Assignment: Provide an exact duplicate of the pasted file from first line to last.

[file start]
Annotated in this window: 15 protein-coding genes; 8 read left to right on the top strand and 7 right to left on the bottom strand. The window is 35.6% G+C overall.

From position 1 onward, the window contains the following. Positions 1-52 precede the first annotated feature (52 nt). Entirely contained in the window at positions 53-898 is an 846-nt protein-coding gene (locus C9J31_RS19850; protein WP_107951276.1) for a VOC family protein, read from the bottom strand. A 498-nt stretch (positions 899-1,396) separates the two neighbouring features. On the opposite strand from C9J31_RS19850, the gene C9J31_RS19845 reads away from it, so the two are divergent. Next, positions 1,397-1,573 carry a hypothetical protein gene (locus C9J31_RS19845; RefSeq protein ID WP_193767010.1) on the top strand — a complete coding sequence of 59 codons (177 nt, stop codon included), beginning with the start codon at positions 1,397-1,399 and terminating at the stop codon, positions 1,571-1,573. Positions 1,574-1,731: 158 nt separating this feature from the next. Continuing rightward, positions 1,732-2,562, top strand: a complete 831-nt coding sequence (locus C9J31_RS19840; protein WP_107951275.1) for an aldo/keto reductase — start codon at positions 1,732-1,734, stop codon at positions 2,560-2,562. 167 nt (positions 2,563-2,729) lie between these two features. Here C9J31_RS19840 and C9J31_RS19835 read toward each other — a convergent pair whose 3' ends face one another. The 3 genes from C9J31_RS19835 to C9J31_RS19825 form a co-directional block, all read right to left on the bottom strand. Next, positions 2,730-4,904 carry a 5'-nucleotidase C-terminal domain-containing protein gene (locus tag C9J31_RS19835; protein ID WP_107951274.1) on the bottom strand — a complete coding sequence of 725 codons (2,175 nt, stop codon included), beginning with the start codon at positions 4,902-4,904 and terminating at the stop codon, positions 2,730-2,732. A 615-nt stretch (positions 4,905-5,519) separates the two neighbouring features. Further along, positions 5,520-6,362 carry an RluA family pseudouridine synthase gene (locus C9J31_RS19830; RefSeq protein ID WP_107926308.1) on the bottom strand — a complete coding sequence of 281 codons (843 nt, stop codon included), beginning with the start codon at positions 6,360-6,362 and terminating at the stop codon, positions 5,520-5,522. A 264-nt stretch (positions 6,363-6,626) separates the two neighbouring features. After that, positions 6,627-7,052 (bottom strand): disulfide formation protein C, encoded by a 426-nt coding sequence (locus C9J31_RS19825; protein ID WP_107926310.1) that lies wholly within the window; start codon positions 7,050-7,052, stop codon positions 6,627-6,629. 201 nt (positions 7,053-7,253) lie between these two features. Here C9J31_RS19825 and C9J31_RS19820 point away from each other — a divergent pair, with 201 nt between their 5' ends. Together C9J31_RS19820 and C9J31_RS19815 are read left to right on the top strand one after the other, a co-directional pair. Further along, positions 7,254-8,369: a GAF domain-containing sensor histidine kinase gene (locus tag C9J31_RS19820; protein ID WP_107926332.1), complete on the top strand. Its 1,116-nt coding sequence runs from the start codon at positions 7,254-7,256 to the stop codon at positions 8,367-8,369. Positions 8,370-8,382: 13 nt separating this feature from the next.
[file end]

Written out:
Annotated in this window: 15 protein-coding genes; 8 read left to right on the top strand and 7 right to left on the bottom strand. The window is 35.6% G+C overall.

From position 1 onward, the window contains the following. Positions 1-52 precede the first annotated feature (52 nt). Entirely contained in the window at positions 53-898 is an 846-nt protein-coding gene (locus C9J31_RS19850; protein WP_107951276.1) for a VOC family protein, read from the bottom strand. A 498-nt stretch (positions 899-1,396) separates the two neighbouring features. On the opposite strand from C9J31_RS19850, the gene C9J31_RS19845 reads away from it, so the two are divergent. Next, positions 1,397-1,573 carry a hypothetical protein gene (locus C9J31_RS19845; RefSeq protein ID WP_193767010.1) on the top strand — a complete coding sequence of 59 codons (177 nt, stop codon included), beginning with the start codon at positions 1,397-1,399 and terminating at the stop codon, positions 1,571-1,573. Positions 1,574-1,731: 158 nt separating this feature from the next. Continuing rightward, positions 1,732-2,562, top strand: a complete 831-nt coding sequence (locus C9J31_RS19840; protein WP_107951275.1) for an aldo/keto reductase — start codon at positions 1,732-1,734, stop codon at positions 2,560-2,562. 167 nt (positions 2,563-2,729) lie between these two features. Here C9J31_RS19840 and C9J31_RS19835 read toward each other — a convergent pair whose 3' ends face one another. The 3 genes from C9J31_RS19835 to C9J31_RS19825 form a co-directional block, all read right to left on the bottom strand. Next, positions 2,730-4,904 carry a 5'-nucleotidase C-terminal domain-containing protein gene (locus tag C9J31_RS19835; protein ID WP_107951274.1) on the bottom strand — a complete coding sequence of 725 codons (2,175 nt, stop codon included), beginning with the start codon at positions 4,902-4,904 and terminating at the stop codon, positions 2,730-2,732. A 615-nt stretch (positions 4,905-5,519) separates the two neighbouring features. Further along, positions 5,520-6,362 carry an RluA family pseudouridine synthase gene (locus C9J31_RS19830; RefSeq protein ID WP_107926308.1) on the bottom strand — a complete coding sequence of 281 codons (843 nt, stop codon included), beginning with the start codon at positions 6,360-6,362 and terminating at the stop codon, positions 5,520-5,522. A 264-nt stretch (positions 6,363-6,626) separates the two neighbouring features. After that, positions 6,627-7,052 (bottom strand): disulfide formation protein C, encoded by a 426-nt coding sequence (locus C9J31_RS19825; protein ID WP_107926310.1) that lies wholly within the window; start codon positions 7,050-7,052, stop codon positions 6,627-6,629. 201 nt (positions 7,053-7,253) lie between these two features. Here C9J31_RS19825 and C9J31_RS19820 point away from each other — a divergent pair, with 201 nt between their 5' ends. Together C9J31_RS19820 and C9J31_RS19815 are read left to right on the top strand one after the other, a co-directional pair. Further along, positions 7,254-8,369: a GAF domain-containing sensor histidine kinase gene (locus tag C9J31_RS19820; protein ID WP_107926332.1), complete on the top strand. Its 1,116-nt coding sequence runs from the start codon at positions 7,254-7,256 to the stop codon at positions 8,367-8,369. Positions 8,370-8,382: 13 nt separating this feature from the next.